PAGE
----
Poor Nigel, he’s had a long life and fathered most of the feral cats that live in our colony. He was named by my neighbor and until then, we knew him as “the grey velour cat”. He is blind and needing to be close by because he could get lost going back and forth from our house to the neighbors. We would help him further but he won’t let us touch him and we don’t want to force him to do anything he doesn’t want at this point in his life. All we can do is feed him, try to keep him warm and comfortable and wait to see what happens. He is still eating so I don’t think he plans on dying soon.
The hard thing about having a feral colony is when one of them gets sick and they won’t let you help them. Most of our ferals will let you touch them but even if they do, anytime they have something wrong they get distant and we just have to watch to see if they get better.
This is what goes on while I’m working…LOL
Kittens taking a power nap
I can always tell when the kittens get sleepy they come find us and want to be picked up. Immediately they start purring and I know they are ready to go down for a nap. Their nighttime cage is in our office so they come down here to take their nap. They’re just like little kids sleeping wherever they fall down.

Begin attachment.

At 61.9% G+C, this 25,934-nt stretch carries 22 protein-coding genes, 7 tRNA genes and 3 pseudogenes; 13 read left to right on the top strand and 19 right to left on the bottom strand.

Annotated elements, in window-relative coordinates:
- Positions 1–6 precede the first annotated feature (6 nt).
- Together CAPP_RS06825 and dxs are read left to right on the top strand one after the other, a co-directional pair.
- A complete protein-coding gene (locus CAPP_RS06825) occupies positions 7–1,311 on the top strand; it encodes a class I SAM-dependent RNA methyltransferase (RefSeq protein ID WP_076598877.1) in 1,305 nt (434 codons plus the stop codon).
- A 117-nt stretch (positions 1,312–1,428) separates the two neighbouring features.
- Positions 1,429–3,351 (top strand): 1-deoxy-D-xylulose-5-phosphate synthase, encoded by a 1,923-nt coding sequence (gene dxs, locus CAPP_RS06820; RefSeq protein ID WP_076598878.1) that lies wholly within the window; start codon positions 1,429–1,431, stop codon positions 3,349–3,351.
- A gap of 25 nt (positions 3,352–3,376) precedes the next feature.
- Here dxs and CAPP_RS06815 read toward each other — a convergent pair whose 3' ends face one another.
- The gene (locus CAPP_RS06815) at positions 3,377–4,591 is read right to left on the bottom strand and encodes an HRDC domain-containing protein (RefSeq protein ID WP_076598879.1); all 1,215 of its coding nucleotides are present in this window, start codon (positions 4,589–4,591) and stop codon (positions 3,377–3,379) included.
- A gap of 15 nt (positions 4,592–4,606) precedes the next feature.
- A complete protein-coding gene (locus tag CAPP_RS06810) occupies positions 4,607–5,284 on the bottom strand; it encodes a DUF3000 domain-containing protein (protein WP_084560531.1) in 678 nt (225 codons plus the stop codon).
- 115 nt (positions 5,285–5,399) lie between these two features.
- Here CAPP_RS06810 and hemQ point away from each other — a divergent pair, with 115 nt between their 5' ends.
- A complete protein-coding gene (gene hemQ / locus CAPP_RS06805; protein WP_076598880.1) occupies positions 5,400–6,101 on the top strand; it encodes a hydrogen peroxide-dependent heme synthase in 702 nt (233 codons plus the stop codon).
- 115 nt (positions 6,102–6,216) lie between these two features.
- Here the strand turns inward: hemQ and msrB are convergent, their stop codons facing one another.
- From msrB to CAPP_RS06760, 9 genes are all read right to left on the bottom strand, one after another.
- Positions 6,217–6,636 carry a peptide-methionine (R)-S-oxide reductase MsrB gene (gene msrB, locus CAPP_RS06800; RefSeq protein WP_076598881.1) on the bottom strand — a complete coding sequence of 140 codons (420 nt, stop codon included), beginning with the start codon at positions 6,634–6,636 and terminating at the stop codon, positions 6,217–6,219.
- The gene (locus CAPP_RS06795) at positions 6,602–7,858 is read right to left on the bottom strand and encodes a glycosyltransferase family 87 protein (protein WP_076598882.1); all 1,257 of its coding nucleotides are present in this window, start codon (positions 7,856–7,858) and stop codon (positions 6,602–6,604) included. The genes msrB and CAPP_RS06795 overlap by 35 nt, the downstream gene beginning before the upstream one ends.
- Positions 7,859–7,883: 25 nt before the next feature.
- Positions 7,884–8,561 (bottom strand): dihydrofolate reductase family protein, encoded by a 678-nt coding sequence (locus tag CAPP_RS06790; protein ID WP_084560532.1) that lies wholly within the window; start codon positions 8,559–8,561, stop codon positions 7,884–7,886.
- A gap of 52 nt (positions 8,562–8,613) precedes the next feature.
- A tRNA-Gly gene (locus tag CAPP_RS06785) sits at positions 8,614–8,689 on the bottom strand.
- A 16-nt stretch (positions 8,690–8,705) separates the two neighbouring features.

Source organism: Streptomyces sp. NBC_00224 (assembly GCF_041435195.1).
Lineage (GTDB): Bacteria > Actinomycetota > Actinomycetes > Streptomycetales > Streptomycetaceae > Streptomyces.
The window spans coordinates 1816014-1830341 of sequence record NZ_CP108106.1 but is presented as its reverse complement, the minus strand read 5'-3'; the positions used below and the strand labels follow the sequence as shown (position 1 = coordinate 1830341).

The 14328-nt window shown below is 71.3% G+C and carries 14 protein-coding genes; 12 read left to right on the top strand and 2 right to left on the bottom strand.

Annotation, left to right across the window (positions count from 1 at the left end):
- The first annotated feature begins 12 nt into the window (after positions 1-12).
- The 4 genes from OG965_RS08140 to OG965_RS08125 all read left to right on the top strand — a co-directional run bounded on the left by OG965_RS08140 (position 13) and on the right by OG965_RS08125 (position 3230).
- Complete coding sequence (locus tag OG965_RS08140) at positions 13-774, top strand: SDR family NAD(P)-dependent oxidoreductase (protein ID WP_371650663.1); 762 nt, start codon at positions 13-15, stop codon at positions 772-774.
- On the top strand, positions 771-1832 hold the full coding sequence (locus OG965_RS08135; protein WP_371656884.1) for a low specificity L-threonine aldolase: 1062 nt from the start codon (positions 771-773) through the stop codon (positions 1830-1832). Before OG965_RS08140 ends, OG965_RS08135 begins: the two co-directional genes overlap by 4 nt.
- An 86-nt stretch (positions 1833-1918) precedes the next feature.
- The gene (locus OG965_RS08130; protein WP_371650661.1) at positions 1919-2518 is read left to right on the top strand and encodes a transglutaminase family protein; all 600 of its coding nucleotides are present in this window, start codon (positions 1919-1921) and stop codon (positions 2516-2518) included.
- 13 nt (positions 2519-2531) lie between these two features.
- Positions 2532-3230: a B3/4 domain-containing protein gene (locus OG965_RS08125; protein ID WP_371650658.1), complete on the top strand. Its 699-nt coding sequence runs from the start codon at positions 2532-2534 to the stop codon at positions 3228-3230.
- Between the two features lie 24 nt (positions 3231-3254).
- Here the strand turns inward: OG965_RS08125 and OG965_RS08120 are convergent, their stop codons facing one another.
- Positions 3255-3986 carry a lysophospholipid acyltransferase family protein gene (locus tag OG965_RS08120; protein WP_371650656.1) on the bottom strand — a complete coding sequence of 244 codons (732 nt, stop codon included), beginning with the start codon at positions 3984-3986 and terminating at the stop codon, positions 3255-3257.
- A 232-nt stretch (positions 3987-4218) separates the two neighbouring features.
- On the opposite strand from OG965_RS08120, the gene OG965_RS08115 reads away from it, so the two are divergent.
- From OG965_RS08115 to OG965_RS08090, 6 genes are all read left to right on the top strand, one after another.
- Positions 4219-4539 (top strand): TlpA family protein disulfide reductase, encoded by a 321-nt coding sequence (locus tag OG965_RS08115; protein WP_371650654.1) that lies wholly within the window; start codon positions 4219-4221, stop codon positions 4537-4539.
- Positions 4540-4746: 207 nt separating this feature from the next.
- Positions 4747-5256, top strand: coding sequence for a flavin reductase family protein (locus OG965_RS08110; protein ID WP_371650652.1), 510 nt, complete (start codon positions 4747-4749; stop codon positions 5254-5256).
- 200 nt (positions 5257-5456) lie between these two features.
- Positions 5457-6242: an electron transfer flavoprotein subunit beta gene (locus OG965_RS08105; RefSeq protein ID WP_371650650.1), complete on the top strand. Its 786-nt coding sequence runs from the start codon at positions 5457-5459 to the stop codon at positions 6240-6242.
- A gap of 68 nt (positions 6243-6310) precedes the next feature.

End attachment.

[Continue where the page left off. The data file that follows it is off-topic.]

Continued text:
Jim and I were on our way home from eating out the other night when he spotted something running across the parking lot. I immediately said don’t show me what it is it might be a cat. Never the less we drove over to where he had seen it and it turned out to be two small skinny kittens running around under a car. They looked and acted so frightened so we stopped to see if we could catch them. I sat on the ground and tried to coax them out from under the car. They seemed interested but too afraid to come out. I told Jim to go home and get our feral cage so we could trap them. While he was gone I saw a bag boy retrieving carts from the parking lot and motioned him to come over. I handed him some money and asked him to go in to the store and get some cat food so I could keep them there until Jim got back.
It seemed like forever until Jim returned. But it helped having the small bag of dry food to keep them interested enough to stay by me until he got back. By the time he got back they had let me pet them and actually hold them briefly. This told me they weren’t feral and someone had probably left them there. My heart sank as I thought of the cruelty of that act. How could anyone leave these helpless kittens in a parking lot where they could easily get run over or die of starvation. When Jim got back we put them into the feral cage and brought them home. We have a recovery cage that we keep the ferals in after surgery in the basement so that’s where they spent their first night with us. It’s been a week now and it’s becoming clear that these guys have found a home with us, we have become so attached to them.
“The greatness of a nation and its moral progress can be judged by the way its animals are treated.” ~ Mahatma Gandhi
Our treatment of animals is important to our own internal state. If we are to expand our horizons, to grow to understand what the relatedness of each and every thing means, then our love and appreciation of all life is essential. Our respect and reverence for all living things will be reflected in our own living. – Bill Schul (Author of The Psychic Power of Animals)